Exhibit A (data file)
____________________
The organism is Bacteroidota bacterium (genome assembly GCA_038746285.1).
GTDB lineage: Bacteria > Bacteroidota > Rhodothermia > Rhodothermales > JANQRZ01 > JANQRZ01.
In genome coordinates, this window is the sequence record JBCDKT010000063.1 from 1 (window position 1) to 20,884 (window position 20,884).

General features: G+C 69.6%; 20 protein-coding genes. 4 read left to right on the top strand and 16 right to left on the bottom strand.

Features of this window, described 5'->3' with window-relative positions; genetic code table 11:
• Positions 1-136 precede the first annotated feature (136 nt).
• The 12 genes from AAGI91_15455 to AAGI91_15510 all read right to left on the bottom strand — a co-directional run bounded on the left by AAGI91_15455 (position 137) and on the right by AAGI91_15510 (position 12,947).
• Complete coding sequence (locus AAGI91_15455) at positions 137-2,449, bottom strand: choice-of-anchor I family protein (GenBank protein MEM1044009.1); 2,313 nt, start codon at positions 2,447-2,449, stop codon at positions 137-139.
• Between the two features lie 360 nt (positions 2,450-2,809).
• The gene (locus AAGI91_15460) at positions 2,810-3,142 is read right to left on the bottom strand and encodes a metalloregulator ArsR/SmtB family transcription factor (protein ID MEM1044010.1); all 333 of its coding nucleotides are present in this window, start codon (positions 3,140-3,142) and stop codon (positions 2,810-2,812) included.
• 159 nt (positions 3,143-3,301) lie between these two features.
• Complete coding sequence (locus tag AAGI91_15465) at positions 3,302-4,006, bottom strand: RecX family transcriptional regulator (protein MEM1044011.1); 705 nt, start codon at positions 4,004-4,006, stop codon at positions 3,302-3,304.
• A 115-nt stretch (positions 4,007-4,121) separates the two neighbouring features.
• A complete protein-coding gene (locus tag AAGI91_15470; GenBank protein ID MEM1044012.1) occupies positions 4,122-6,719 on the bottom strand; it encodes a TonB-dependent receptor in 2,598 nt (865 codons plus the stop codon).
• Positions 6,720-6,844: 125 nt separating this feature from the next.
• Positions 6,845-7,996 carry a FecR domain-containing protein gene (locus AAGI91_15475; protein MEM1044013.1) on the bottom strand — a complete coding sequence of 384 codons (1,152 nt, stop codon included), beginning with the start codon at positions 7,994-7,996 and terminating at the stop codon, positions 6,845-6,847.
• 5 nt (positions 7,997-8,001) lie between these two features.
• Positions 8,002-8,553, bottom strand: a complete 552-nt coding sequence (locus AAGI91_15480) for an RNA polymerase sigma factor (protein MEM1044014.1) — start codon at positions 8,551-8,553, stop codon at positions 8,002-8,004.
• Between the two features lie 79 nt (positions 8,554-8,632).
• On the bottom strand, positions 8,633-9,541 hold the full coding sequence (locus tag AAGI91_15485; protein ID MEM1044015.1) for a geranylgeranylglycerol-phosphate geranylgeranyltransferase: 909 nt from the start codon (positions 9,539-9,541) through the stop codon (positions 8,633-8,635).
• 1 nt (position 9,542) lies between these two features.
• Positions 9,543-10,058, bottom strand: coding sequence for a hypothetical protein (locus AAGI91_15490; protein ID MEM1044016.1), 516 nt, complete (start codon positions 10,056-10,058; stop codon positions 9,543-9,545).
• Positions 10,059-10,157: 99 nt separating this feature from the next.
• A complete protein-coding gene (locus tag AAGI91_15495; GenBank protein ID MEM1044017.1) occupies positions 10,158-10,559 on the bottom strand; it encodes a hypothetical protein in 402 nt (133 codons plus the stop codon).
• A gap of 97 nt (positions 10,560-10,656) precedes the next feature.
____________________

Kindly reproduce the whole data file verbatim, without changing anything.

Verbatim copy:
The organism is Bacteroidota bacterium (genome assembly GCA_038746285.1).
GTDB lineage: Bacteria > Bacteroidota > Rhodothermia > Rhodothermales > JANQRZ01 > JANQRZ01.
In genome coordinates, this window is the sequence record JBCDKT010000063.1 from 1 (window position 1) to 20,884 (window position 20,884).

General features: G+C 69.6%; 20 protein-coding genes. 4 read left to right on the top strand and 16 right to left on the bottom strand.

Features of this window, described 5'->3' with window-relative positions; genetic code table 11:
• Positions 1-136 precede the first annotated feature (136 nt).
• The 12 genes from AAGI91_15455 to AAGI91_15510 all read right to left on the bottom strand — a co-directional run bounded on the left by AAGI91_15455 (position 137) and on the right by AAGI91_15510 (position 12,947).
• Complete coding sequence (locus AAGI91_15455) at positions 137-2,449, bottom strand: choice-of-anchor I family protein (GenBank protein MEM1044009.1); 2,313 nt, start codon at positions 2,447-2,449, stop codon at positions 137-139.
• Between the two features lie 360 nt (positions 2,450-2,809).
• The gene (locus AAGI91_15460) at positions 2,810-3,142 is read right to left on the bottom strand and encodes a metalloregulator ArsR/SmtB family transcription factor (protein ID MEM1044010.1); all 333 of its coding nucleotides are present in this window, start codon (positions 3,140-3,142) and stop codon (positions 2,810-2,812) included.
• 159 nt (positions 3,143-3,301) lie between these two features.
• Complete coding sequence (locus tag AAGI91_15465) at positions 3,302-4,006, bottom strand: RecX family transcriptional regulator (protein MEM1044011.1); 705 nt, start codon at positions 4,004-4,006, stop codon at positions 3,302-3,304.
• A 115-nt stretch (positions 4,007-4,121) separates the two neighbouring features.
• A complete protein-coding gene (locus tag AAGI91_15470; GenBank protein ID MEM1044012.1) occupies positions 4,122-6,719 on the bottom strand; it encodes a TonB-dependent receptor in 2,598 nt (865 codons plus the stop codon).
• Positions 6,720-6,844: 125 nt separating this feature from the next.
• Positions 6,845-7,996 carry a FecR domain-containing protein gene (locus AAGI91_15475; protein MEM1044013.1) on the bottom strand — a complete coding sequence of 384 codons (1,152 nt, stop codon included), beginning with the start codon at positions 7,994-7,996 and terminating at the stop codon, positions 6,845-6,847.
• 5 nt (positions 7,997-8,001) lie between these two features.
• Positions 8,002-8,553, bottom strand: a complete 552-nt coding sequence (locus AAGI91_15480) for an RNA polymerase sigma factor (protein MEM1044014.1) — start codon at positions 8,551-8,553, stop codon at positions 8,002-8,004.
• Between the two features lie 79 nt (positions 8,554-8,632).
• On the bottom strand, positions 8,633-9,541 hold the full coding sequence (locus tag AAGI91_15485; protein ID MEM1044015.1) for a geranylgeranylglycerol-phosphate geranylgeranyltransferase: 909 nt from the start codon (positions 9,539-9,541) through the stop codon (positions 8,633-8,635).
• 1 nt (position 9,542) lies between these two features.
• Positions 9,543-10,058, bottom strand: coding sequence for a hypothetical protein (locus AAGI91_15490; protein ID MEM1044016.1), 516 nt, complete (start codon positions 10,056-10,058; stop codon positions 9,543-9,545).
• Positions 10,059-10,157: 99 nt separating this feature from the next.
• A complete protein-coding gene (locus tag AAGI91_15495; GenBank protein ID MEM1044017.1) occupies positions 10,158-10,559 on the bottom strand; it encodes a hypothetical protein in 402 nt (133 codons plus the stop codon).
• A gap of 97 nt (positions 10,560-10,656) precedes the next feature.